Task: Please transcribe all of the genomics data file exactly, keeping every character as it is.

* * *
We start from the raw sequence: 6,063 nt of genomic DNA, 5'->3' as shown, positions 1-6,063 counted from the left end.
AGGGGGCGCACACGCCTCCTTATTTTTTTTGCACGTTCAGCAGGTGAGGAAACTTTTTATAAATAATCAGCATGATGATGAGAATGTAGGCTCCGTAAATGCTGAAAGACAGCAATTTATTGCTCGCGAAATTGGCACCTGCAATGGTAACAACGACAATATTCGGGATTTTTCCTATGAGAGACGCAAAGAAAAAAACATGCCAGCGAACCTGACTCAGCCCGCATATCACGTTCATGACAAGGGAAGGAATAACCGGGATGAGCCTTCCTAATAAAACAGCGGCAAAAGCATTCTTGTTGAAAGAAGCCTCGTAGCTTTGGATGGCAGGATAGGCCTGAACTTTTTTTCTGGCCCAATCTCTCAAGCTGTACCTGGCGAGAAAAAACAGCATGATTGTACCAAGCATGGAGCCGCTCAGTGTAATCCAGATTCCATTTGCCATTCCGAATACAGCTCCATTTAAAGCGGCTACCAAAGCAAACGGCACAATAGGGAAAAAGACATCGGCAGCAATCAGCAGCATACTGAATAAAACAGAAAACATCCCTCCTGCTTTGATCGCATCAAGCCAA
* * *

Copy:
We start from the raw sequence: 6,063 nt of genomic DNA, 5'->3' as shown, positions 1-6,063 counted from the left end.
AGGGGGCGCACACGCCTCCTTATTTTTTTTGCACGTTCAGCAGGTGAGGAAACTTTTTATAAATAATCAGCATGATGATGAGAATGTAGGCTCCGTAAATGCTGAAAGACAGCAATTTATTGCTCGCGAAATTGGCACCTGCAATGGTAACAACGACAATATTCGGGATTTTTCCTATGAGAGACGCAAAGAAAAAAACATGCCAGCGAACCTGACTCAGCCCGCATATCACGTTCATGACAAGGGAAGGAATAACCGGGATGAGCCTTCCTAATAAAACAGCGGCAAAAGCATTCTTGTTGAAAGAAGCCTCGTAGCTTTGGATGGCAGGATAGGCCTGAACTTTTTTTCTGGCCCAATCTCTCAAGCTGTACCTGGCGAGAAAAAACAGCATGATTGTACCAAGCATGGAGCCGCTCAGTGTAATCCAGATTCCATTTGCCATTCCGAATACAGCTCCATTTAAAGCGGCTACCAAAGCAAACGGCACAATAGGGAAAAAGACATCGGCAGCAATCAGCAGCATACTGAATAAAACAGAAAACATCCCTCCTGCTTTGATCGCATCAAGCCAA